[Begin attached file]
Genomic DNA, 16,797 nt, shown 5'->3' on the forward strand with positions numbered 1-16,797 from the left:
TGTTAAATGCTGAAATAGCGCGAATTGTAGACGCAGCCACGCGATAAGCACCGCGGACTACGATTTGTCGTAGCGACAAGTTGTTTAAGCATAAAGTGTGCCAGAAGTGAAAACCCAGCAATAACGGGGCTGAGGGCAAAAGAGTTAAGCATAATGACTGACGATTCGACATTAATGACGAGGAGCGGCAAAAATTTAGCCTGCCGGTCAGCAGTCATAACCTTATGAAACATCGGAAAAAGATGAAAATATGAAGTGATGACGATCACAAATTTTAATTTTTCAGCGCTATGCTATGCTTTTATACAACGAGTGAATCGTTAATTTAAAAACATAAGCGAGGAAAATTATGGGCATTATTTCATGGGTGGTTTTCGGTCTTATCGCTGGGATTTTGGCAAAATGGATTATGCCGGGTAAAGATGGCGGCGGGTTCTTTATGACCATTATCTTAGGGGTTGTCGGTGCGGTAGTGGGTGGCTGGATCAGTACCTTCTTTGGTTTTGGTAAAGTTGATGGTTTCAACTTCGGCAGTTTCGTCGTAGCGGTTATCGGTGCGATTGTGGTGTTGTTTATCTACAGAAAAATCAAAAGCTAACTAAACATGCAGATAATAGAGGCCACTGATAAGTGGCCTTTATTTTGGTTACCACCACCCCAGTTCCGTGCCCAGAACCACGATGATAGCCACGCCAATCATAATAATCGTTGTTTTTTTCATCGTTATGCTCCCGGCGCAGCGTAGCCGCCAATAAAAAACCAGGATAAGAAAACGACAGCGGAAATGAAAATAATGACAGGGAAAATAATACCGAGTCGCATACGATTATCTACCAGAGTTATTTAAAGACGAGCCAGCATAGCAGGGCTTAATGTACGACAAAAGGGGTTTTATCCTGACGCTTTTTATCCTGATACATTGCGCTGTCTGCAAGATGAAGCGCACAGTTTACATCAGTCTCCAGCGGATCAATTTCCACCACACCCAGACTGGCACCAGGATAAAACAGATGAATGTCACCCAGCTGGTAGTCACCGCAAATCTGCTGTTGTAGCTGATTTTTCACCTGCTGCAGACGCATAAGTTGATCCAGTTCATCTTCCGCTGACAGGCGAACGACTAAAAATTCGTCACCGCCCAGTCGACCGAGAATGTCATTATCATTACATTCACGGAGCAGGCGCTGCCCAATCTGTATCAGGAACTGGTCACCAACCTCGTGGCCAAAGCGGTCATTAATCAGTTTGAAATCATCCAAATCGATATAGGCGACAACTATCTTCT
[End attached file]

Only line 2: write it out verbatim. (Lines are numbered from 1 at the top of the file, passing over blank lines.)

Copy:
TGTTAAATGCTGAAATAGCGCGAATTGTAGACGCAGCCACGCGATAAGCACCGCGGACTACGATTTGTCGTAGCGACAAGTTGTTTAAGCATAAAGTGTGCCAGAAGTGAAAACCCAGCAATAACGGGGCTGAGGGCAAAAGAGTTAAGCATAATGACTGACGATTCGACATTAATGACGAGGAGCGGCAAAAATTTAGCCTGCCGGTCAGCAGTCATAACCTTATGAAACATCGGAAAAAGATGAAAATATGAAGTGATGACGATCACAAATTTTAATTTTTCAGCGCTATGCTATGCTTTTATACAACGAGTGAATCGTTAATTTAAAAACATAAGCGAGGAAAATTATGGGCATTATTTCATGGGTGGTTTTCGGTCTTATCGCTGGGATTTTGGCAAAATGGATTATGCCGGGTAAAGATGGCGGCGGGTTCTTTATGACCATTATCTTAGGGGTTGTCGGTGCGGTAGTGGGTGGCTGGATCAGTACCTTCTTTGGTTTTGGTAAAGTTGATGGTTTCAACTTCGGCAGTTTCGTCGTAGCGGTTATCGGTGCGATTGTGGTGTTGTTTATCTACAGAAAAATCAAAAGCTAACTAAACATGCAGATAATAGAGGCCACTGATAAGTGGCCTTTATTTTGGTTACCACCACCCCAGTTCCGTGCCCAGAACCACGATGATAGCCACGCCAATCATAATAATCGTTGTTTTTTTCATCGTTATGCTCCCGGCGCAGCGTAGCCGCCAATAAAAAACCAGGATAAGAAAACGACAGCGGAAATGAAAATAATGACAGGGAAAATAATACCGAGTCGCATACGATTATCTACCAGAGTTATTTAAAGACGAGCCAGCATAGCAGGGCTTAATGTACGACAAAAGGGGTTTTATCCTGACGCTTTTTATCCTGATACATTGCGCTGTCTGCAAGATGAAGCGCACAGTTTACATCAGTCTCCAGCGGATCAATTTCCACCACACCCAGACTGGCACCAGGATAAAACAGATGAATGTCACCCAGCTGGTAGTCACCGCAAATCTGCTGTTGTAGCTGATTTTTCACCTGCTGCAGACGCATAAGTTGATCCAGTTCATCTTCCGCTGACAGGCGAACGACTAAAAATTCGTCACCGCCCAGTCGACCGAGAATGTCATTATCATTACATTCACGGAGCAGGCGCTGCCCAATCTGTATCAGGAACTGGTCACCAACCTCGTGGCCAAAGCGGTCATTAATCAGTTTGAAATCATCCAAATCGATATAGGCGACAACTATCTTCT